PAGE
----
Tag Archive | "Ramshorn Snail (Planorbidae)"

Ramshorn Snail (Planorbidae)

Ramshorn Snail (Planorbidae)

Ramshorn Snails (Planorbids) also known by tropical fish keeping enthusiasts as Ram’s Horn Snails, Wheel Snails, Ear Snails, Red Ramshorns, and Brown Ramshorn are in a family of air breathing freshwater snails that have planispiral (coiled flat) shells.

Although most aquarium Ramshorn Snail species are in the Planorbidae family, one species, the Giant Ramshorn Snail (Marisa cornuarietis) which is widespread throughout northern South America is actually an Apple Snail in the family Ampullaridae.

Ramshorn Snails are slow roaming snails that live in ponds, rivers, lakes, and slow moving streams

Red Ramshorn Snail (Planorbidae)

Red Ramshorn Snail (Planorbidae)

Ramshorn Snails have a rather small foot and head, with relatively long tentacles with the eye spots at the base of the tentacles.   All Ramshorn species within the Planorbidae family have sinistral shells.   The shell colors range from translucent through various shades of brown to a dark, nearly black color.

Like all aquatic air breathing snails, they have no operculum. Their shell opening is slanted downward to the right and folds of skin often protrude from the left side of the opening.

Ramshorn Snails are scavengers that are frequently introduced into freshwater aquariums as egg bundles on live plants and although they are considered a nuisance by many aquarists, they provide the useful function of eating algae as well as cleaning up decaying plant and animal matter in the aquarium.   Although they will eat delicate plants, they prefer dead or decaying plants, algae, uneaten fish food, and any unnoticed dead fish in the tank.

Ramshorn Snails can be housed in any size aquarium with any non aggressive fish species such as guppies, neons, danios, white clouds, and cory catfish and unless you use them for food, they should not be housed with loaches, puffer fish, gouramis, or angel fish.

They prefer slow moving water but do not do well in a poorly aerated tank and will climb out of the water if the oxygen levels are too low.   Ramshorn Snails do best in hard water conditions for healthy shell growth and like other aquatic pulmonate gastropod mollusks cannot tolerate copper in even minute amounts.

Ramshorn Snails are prolific breeders and can quickly overpopulate an aquarium.   A Ramshorn Snail will normally start reproducing within 4 weeks after being born.   They are hermaphrodites, which means they carry both male and female sex cells and change between sexes when mating however, they cannot mate alone and need another snail to exchange cells with to successfully reproduce. They are also able to auto fertilize themselves.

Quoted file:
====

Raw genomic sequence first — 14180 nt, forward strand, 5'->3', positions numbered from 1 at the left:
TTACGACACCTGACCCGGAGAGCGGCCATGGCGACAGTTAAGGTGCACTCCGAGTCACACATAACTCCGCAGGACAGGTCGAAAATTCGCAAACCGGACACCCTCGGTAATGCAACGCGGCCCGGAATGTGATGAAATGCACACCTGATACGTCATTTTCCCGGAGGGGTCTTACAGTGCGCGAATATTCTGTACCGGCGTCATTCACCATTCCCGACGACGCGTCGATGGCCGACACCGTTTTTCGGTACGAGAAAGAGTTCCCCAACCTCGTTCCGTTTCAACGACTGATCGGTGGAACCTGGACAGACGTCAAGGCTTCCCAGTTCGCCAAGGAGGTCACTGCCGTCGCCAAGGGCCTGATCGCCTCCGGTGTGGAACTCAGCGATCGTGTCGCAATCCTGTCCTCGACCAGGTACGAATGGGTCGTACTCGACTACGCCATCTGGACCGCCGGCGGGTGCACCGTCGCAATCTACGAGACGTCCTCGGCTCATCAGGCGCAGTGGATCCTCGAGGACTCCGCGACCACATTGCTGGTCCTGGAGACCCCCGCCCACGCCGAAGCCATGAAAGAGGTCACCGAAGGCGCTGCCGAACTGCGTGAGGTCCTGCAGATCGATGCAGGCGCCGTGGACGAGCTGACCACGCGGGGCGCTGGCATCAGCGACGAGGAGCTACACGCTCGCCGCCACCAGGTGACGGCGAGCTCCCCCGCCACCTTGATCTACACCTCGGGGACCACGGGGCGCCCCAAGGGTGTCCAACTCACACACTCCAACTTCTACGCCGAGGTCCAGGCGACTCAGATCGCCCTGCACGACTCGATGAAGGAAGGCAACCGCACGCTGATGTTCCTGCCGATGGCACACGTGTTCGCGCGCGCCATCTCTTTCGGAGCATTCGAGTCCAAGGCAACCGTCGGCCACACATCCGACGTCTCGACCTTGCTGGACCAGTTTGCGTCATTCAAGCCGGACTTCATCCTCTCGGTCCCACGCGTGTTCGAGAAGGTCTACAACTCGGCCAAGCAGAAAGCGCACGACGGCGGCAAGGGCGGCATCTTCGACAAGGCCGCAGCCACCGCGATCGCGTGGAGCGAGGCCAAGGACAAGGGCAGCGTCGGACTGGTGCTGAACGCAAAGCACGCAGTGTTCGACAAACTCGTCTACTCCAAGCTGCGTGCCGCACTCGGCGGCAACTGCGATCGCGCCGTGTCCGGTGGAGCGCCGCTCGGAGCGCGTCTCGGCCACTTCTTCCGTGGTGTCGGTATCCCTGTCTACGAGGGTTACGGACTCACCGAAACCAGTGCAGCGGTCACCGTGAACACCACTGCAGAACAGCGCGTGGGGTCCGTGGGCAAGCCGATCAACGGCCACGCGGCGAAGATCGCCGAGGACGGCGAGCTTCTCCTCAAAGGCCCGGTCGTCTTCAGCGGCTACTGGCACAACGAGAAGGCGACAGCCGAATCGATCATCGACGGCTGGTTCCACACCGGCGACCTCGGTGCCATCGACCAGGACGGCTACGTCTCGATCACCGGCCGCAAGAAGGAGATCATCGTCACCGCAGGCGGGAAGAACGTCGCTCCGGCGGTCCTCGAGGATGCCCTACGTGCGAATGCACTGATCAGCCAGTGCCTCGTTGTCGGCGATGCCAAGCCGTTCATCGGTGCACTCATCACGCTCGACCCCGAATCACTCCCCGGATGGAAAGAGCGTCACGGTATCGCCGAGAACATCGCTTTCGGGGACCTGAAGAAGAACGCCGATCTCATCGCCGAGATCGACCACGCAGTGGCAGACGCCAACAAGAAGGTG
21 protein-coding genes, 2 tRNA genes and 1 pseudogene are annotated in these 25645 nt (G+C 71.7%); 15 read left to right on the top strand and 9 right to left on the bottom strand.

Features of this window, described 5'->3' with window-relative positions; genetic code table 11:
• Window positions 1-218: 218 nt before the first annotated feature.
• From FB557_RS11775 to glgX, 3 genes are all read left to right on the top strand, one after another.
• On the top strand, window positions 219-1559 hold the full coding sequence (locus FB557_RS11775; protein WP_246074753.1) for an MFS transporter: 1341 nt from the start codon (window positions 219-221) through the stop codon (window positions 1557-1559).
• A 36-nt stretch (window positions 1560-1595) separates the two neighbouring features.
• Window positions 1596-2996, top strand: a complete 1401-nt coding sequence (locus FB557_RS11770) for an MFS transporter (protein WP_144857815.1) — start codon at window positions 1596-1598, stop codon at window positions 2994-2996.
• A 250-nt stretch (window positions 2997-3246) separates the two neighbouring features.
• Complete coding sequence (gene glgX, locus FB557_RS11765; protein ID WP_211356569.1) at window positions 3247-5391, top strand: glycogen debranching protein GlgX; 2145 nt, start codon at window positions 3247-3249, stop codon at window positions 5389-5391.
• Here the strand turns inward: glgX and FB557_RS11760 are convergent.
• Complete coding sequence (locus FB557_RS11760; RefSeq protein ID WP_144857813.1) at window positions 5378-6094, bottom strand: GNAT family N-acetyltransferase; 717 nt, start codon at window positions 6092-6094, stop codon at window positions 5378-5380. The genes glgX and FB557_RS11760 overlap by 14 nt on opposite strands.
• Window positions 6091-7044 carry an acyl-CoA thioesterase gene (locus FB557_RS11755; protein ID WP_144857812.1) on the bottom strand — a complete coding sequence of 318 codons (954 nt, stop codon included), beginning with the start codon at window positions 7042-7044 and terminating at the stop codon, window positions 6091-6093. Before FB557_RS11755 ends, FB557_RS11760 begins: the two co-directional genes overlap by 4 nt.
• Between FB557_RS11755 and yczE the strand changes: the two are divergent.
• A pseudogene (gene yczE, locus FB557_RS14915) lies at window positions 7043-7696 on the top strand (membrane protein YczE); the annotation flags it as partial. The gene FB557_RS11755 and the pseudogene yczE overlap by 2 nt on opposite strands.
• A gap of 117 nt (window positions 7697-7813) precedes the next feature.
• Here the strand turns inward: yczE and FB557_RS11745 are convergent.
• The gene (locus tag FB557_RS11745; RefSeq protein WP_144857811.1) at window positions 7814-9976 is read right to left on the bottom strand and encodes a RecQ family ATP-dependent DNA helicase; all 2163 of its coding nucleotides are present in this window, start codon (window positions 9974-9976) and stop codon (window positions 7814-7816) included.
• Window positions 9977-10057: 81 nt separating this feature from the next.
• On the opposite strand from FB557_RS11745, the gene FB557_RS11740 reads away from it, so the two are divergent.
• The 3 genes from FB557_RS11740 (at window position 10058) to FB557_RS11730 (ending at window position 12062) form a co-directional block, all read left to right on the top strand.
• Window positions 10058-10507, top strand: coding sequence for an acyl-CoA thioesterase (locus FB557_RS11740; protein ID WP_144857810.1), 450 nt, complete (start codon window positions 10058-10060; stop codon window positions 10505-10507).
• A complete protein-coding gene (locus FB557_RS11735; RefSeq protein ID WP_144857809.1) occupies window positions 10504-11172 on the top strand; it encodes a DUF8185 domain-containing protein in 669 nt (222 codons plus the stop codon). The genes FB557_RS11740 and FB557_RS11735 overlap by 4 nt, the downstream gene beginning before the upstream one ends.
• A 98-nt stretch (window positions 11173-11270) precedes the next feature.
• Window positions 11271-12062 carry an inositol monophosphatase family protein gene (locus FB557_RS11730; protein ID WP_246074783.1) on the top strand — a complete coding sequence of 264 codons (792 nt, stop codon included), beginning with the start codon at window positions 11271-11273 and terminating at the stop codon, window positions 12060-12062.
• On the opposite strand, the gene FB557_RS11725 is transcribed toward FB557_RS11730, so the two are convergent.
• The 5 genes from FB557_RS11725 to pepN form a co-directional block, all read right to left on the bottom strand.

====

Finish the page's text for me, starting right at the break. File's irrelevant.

Ramshorn Snails will go up to the surface of the aquarium to lay their egg clusters just under the surface of the water. The egg clusters are protected by a tough jelly like substance and depending on the temperature of the water, will usually hatch out between 12 to 30 days. The young need no special attention and will take care of themselves.

If there is an overabundance of food in the aquarium, Ramshorn Snails will continue to reproduce unchecked, and will quickly overpopulate the tank.   When this occurs, it may be necessary to introduce another snail eating species (Assassin Snail) or fish (Clown Loach) to the tank to reduce the population.

Placing a piece of fish or a wilted carrot in the tank at dusk will attract the snails to the “bait” where they can be easily removed from the tank.

Ramshorn Snails are available from many pet shops under a variety of names when they are 1/2″ to 1″ in size.

Red Ramshorn Snail (Planorbidae)

Red Ramshorn Snail (Planorbidae)








Minimum Tank Size: 2 gallons
Care Level: Easy
Temperament: Peaceful
Water Conditions: 64-86° F, gH 8-18, pH 7.0-8.0
Max. Size: 1/2″-2″
Color Form: Red, brown, black
Diet: Omnivore
Compatibility: Excellent community tank cleaner
Origin: Americas
Family: Planorbidae
Lifespan: 1-2 years
Aquarist Experience Level: Beginner

Posted in Freshwater Invertebrates & Amphibians, Snails, Tropical Fish Keeping, Tropical Fish SpeciesComments (1)

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